So why is little of this happening? (Come on, you know it's true). Maar daar's a vlieg in die salf...

Are we ashamed of our roots, our traditions and our symbols? There are amongst us creatives, academics and "big business" folk who see Africa, it's visual language and it’s culture as being "Third World" - and all that that label stands for. “We are an ‘emerging economy’, so we must strive to look international. Less African - more global. Every day I am asked to design a brand identity to “look like it's not African - or at least make the African part look nice”. There are fellow creatives, here and abroad, who accuse us of exploiting "African culture" by using traditional indigenous craft patterns and symbols - as ingredients in a new and common visual conversation. Well, tough shit. I happen to see indigenous African culture as an equal part of my own culture. I have huge respect and love of our collective and shared heritage. I am surrounded by it. I have absorbed it. I have embraced it.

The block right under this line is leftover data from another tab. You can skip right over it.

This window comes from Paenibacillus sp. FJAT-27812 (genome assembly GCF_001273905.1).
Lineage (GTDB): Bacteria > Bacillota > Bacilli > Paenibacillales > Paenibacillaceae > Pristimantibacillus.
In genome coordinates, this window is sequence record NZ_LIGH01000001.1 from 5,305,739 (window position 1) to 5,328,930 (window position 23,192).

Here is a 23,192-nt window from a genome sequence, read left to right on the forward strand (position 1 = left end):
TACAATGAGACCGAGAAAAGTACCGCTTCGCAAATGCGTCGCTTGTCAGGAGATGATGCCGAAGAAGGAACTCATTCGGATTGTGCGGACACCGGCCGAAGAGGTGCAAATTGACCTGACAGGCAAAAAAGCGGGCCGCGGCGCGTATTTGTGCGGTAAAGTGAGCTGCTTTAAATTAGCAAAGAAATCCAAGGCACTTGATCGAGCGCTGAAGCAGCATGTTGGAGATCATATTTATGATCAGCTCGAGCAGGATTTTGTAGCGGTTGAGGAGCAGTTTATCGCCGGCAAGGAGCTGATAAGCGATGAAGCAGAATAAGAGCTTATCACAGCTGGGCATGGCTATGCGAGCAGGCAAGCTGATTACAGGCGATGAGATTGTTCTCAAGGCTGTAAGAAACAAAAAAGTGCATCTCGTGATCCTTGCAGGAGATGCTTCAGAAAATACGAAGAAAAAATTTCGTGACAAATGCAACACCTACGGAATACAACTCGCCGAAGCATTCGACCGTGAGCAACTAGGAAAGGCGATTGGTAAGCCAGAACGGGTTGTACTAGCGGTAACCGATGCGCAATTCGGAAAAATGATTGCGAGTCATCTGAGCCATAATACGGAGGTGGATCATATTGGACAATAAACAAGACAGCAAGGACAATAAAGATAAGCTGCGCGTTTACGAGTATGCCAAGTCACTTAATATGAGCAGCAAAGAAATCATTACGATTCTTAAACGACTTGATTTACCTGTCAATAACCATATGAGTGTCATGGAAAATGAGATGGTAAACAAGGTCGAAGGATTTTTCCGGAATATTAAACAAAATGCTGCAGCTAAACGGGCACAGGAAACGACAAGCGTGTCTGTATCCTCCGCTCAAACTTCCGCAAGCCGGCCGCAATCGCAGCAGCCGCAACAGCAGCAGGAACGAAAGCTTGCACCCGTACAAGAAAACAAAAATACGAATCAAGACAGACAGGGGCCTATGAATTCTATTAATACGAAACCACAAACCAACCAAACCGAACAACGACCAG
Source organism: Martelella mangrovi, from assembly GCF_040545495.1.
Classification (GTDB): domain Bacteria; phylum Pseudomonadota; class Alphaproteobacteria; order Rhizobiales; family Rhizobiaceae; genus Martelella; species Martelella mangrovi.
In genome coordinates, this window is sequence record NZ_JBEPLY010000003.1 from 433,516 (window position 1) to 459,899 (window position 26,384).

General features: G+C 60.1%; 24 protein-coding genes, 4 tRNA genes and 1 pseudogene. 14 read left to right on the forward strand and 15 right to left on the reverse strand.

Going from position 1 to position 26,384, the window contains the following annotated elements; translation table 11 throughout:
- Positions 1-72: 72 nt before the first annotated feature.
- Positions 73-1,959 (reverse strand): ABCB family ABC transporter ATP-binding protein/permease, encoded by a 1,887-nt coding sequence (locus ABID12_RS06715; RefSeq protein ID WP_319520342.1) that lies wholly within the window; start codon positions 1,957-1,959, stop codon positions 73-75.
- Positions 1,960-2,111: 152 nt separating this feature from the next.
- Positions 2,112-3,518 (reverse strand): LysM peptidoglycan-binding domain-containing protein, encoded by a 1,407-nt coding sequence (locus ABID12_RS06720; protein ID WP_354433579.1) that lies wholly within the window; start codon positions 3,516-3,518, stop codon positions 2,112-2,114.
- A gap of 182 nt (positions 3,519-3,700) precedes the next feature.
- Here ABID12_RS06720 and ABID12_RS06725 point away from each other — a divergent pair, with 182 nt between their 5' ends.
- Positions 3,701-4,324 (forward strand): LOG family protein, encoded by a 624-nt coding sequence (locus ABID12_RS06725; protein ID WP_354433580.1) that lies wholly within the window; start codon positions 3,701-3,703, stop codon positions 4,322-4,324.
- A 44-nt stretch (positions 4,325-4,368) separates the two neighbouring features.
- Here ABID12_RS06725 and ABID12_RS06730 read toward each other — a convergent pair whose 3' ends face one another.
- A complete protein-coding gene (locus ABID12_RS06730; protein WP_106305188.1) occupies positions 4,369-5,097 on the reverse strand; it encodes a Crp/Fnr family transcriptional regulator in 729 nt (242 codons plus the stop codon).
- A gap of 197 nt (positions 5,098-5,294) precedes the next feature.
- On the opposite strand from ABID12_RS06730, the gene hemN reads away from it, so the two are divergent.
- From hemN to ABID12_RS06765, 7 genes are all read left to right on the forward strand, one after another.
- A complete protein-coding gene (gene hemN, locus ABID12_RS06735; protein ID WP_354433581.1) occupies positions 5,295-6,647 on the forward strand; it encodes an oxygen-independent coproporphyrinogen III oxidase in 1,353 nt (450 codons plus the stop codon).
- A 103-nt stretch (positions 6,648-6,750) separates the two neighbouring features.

As yet, there are no "rules" as to what's right or wrong - so we must accept that trying is more important than succeeding. Many of us have long moved on from the beaded borders and the Ndebele mural to something more layered, more subtle and more personal. Creativity thrives on adversity. We live in one of the most violence-scarred societies on earth. The prospect of a gun to the head certainly sharpens the creative pencil. It's a huge advantage in the design process and a chance for every one of us to speak with his/her own voice and be heard. It's an ideal opportunity to explore new ways of communicating. Let's escape the 'there are no black designers' syndrome and bring together creative spirits from music, dance, fine art, craft and every design discipline before it’s too late. Before we are consumed by global brands and mashed into a collective American TV soap opera. Let’s do something about real issues that effect us all. And prove design can "feed people".